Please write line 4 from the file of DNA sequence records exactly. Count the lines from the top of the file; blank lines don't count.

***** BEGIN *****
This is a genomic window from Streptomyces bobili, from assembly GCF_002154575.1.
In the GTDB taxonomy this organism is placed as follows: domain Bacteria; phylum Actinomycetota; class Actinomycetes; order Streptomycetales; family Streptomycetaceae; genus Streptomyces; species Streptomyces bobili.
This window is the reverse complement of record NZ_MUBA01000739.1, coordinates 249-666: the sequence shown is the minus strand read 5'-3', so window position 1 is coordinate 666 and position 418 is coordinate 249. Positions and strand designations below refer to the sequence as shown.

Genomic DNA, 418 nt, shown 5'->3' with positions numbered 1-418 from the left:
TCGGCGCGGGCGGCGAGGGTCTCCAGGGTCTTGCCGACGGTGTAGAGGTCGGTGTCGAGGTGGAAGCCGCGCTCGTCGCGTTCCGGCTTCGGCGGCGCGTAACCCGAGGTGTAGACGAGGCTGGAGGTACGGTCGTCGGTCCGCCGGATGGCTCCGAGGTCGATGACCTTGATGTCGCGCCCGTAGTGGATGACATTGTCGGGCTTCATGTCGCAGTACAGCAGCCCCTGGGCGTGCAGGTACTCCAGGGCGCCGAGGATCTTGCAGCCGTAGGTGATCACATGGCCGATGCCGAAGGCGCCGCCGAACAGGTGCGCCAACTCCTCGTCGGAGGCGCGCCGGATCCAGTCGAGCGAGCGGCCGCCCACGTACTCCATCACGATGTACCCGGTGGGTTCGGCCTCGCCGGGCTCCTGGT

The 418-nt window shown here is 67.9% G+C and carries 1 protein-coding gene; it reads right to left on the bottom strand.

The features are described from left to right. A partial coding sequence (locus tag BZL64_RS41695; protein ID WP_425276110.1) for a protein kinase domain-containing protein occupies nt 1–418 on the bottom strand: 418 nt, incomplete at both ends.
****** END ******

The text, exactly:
Genomic DNA, 418 nt, shown 5'->3' with positions numbered 1-418 from the left: